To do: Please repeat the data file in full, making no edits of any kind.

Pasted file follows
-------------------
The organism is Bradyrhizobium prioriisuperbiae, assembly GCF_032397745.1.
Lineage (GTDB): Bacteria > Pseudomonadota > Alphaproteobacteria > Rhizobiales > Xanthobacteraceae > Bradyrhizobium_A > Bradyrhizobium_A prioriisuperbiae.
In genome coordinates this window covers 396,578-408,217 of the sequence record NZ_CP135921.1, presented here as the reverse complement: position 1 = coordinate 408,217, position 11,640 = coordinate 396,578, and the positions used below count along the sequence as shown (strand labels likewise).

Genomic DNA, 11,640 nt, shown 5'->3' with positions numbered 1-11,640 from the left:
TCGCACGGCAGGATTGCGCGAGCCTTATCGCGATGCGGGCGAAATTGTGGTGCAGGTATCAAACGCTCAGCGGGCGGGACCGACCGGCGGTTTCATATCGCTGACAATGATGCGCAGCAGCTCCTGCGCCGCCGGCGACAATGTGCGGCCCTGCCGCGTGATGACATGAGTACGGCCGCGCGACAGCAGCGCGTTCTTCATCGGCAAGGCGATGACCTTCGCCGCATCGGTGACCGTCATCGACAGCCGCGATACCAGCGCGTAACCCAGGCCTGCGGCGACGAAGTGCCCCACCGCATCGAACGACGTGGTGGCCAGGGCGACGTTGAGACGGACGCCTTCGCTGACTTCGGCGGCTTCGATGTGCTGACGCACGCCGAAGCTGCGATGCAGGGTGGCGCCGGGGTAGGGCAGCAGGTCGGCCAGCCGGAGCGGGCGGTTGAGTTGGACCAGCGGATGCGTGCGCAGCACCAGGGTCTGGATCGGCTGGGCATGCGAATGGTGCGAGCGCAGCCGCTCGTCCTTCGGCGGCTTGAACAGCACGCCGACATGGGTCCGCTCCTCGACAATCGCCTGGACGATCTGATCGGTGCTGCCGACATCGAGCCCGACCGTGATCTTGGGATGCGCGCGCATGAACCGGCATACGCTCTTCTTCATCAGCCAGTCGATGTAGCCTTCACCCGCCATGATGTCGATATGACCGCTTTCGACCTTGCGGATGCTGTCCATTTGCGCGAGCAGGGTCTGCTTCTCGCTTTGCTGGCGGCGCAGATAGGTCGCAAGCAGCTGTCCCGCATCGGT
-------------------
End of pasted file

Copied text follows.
The organism is Bradyrhizobium prioriisuperbiae, assembly GCF_032397745.1.
Lineage (GTDB): Bacteria > Pseudomonadota > Alphaproteobacteria > Rhizobiales > Xanthobacteraceae > Bradyrhizobium_A > Bradyrhizobium_A prioriisuperbiae.
In genome coordinates this window covers 396,578-408,217 of the sequence record NZ_CP135921.1, presented here as the reverse complement: position 1 = coordinate 408,217, position 11,640 = coordinate 396,578, and the positions used below count along the sequence as shown (strand labels likewise).

Genomic DNA, 11,640 nt, shown 5'->3' with positions numbered 1-11,640 from the left:
TCGCACGGCAGGATTGCGCGAGCCTTATCGCGATGCGGGCGAAATTGTGGTGCAGGTATCAAACGCTCAGCGGGCGGGACCGACCGGCGGTTTCATATCGCTGACAATGATGCGCAGCAGCTCCTGCGCCGCCGGCGACAATGTGCGGCCCTGCCGCGTGATGACATGAGTACGGCCGCGCGACAGCAGCGCGTTCTTCATCGGCAAGGCGATGACCTTCGCCGCATCGGTGACCGTCATCGACAGCCGCGATACCAGCGCGTAACCCAGGCCTGCGGCGACGAAGTGCCCCACCGCATCGAACGACGTGGTGGCCAGGGCGACGTTGAGACGGACGCCTTCGCTGACTTCGGCGGCTTCGATGTGCTGACGCACGCCGAAGCTGCGATGCAGGGTGGCGCCGGGGTAGGGCAGCAGGTCGGCCAGCCGGAGCGGGCGGTTGAGTTGGACCAGCGGATGCGTGCGCAGCACCAGGGTCTGGATCGGCTGGGCATGCGAATGGTGCGAGCGCAGCCGCTCGTCCTTCGGCGGCTTGAACAGCACGCCGACATGGGTCCGCTCCTCGACAATCGCCTGGACGATCTGATCGGTGCTGCCGACATCGAGCCCGACCGTGATCTTGGGATGCGCGCGCATGAACCGGCATACGCTCTTCTTCATCAGCCAGTCGATGTAGCCTTCACCCGCCATGATGTCGATATGACCGCTTTCGACCTTGCGGATGCTGTCCATTTGCGCGAGCAGGGTCTGCTTCTCGCTTTGCTGGCGGCGCAGATAGGTCGCAAGCAGCTGTCCCGCATCGGT